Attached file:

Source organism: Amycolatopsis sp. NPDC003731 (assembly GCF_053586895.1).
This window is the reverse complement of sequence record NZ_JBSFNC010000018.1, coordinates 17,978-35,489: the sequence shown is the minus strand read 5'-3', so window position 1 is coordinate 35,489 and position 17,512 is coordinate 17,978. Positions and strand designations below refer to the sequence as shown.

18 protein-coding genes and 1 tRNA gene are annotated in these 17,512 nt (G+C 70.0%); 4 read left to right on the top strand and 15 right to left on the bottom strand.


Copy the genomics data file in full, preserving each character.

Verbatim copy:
Source organism: Amycolatopsis sp. NPDC003731 (assembly GCF_053586895.1).
This window is the reverse complement of sequence record NZ_JBSFNC010000018.1, coordinates 17,978-35,489: the sequence shown is the minus strand read 5'-3', so window position 1 is coordinate 35,489 and position 17,512 is coordinate 17,978. Positions and strand designations below refer to the sequence as shown.

18 protein-coding genes and 1 tRNA gene are annotated in these 17,512 nt (G+C 70.0%); 4 read left to right on the top strand and 15 right to left on the bottom strand.